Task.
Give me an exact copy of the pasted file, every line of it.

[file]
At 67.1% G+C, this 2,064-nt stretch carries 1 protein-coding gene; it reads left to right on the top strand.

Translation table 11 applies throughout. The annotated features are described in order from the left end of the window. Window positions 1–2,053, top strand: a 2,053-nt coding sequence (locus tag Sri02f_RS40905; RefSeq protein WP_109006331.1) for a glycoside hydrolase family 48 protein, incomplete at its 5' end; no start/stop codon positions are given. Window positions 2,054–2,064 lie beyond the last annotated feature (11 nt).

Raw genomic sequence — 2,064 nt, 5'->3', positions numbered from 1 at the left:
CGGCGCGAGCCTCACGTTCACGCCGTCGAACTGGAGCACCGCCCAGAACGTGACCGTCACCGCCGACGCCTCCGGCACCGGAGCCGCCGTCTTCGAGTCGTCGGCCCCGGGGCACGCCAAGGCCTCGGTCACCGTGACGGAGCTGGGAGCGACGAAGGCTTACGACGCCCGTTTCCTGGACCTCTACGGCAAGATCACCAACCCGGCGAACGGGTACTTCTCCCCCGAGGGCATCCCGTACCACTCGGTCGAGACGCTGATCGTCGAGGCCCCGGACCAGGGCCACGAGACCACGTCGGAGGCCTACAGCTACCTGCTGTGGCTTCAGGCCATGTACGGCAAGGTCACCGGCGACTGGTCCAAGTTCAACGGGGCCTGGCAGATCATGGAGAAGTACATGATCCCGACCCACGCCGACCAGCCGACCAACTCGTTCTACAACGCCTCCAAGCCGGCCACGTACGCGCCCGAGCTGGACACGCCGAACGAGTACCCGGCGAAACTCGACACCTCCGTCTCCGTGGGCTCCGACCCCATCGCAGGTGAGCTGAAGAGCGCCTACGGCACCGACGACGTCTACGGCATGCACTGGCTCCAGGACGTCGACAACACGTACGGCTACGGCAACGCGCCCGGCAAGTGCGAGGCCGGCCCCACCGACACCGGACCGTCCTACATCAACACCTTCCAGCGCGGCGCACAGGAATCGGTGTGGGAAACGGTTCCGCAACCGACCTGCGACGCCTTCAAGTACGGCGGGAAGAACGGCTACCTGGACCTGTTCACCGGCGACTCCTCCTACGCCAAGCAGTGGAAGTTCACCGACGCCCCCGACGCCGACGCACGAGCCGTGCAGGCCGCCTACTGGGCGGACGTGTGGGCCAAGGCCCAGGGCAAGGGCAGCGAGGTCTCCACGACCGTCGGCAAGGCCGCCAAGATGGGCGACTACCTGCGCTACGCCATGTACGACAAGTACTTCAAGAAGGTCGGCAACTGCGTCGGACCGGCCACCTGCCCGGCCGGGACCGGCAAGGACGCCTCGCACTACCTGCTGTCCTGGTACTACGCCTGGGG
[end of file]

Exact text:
At 67.1% G+C, this 2,064-nt stretch carries 1 protein-coding gene; it reads left to right on the top strand.

Translation table 11 applies throughout. The annotated features are described in order from the left end of the window. Window positions 1–2,053, top strand: a 2,053-nt coding sequence (locus tag Sri02f_RS40905; RefSeq protein WP_109006331.1) for a glycoside hydrolase family 48 protein, incomplete at its 5' end; no start/stop codon positions are given. Window positions 2,054–2,064 lie beyond the last annotated feature (11 nt).

Raw genomic sequence — 2,064 nt, 5'->3', positions numbered from 1 at the left:
CGGCGCGAGCCTCACGTTCACGCCGTCGAACTGGAGCACCGCCCAGAACGTGACCGTCACCGCCGACGCCTCCGGCACCGGAGCCGCCGTCTTCGAGTCGTCGGCCCCGGGGCACGCCAAGGCCTCGGTCACCGTGACGGAGCTGGGAGCGACGAAGGCTTACGACGCCCGTTTCCTGGACCTCTACGGCAAGATCACCAACCCGGCGAACGGGTACTTCTCCCCCGAGGGCATCCCGTACCACTCGGTCGAGACGCTGATCGTCGAGGCCCCGGACCAGGGCCACGAGACCACGTCGGAGGCCTACAGCTACCTGCTGTGGCTTCAGGCCATGTACGGCAAGGTCACCGGCGACTGGTCCAAGTTCAACGGGGCCTGGCAGATCATGGAGAAGTACATGATCCCGACCCACGCCGACCAGCCGACCAACTCGTTCTACAACGCCTCCAAGCCGGCCACGTACGCGCCCGAGCTGGACACGCCGAACGAGTACCCGGCGAAACTCGACACCTCCGTCTCCGTGGGCTCCGACCCCATCGCAGGTGAGCTGAAGAGCGCCTACGGCACCGACGACGTCTACGGCATGCACTGGCTCCAGGACGTCGACAACACGTACGGCTACGGCAACGCGCCCGGCAAGTGCGAGGCCGGCCCCACCGACACCGGACCGTCCTACATCAACACCTTCCAGCGCGGCGCACAGGAATCGGTGTGGGAAACGGTTCCGCAACCGACCTGCGACGCCTTCAAGTACGGCGGGAAGAACGGCTACCTGGACCTGTTCACCGGCGACTCCTCCTACGCCAAGCAGTGGAAGTTCACCGACGCCCCCGACGCCGACGCACGAGCCGTGCAGGCCGCCTACTGGGCGGACGTGTGGGCCAAGGCCCAGGGCAAGGGCAGCGAGGTCTCCACGACCGTCGGCAAGGCCGCCAAGATGGGCGACTACCTGCGCTACGCCATGTACGACAAGTACTTCAAGAAGGTCGGCAACTGCGTCGGACCGGCCACCTGCCCGGCCGGGACCGGCAAGGACGCCTCGCACTACCTGCTGTCCTGGTACTACGCCTGGGG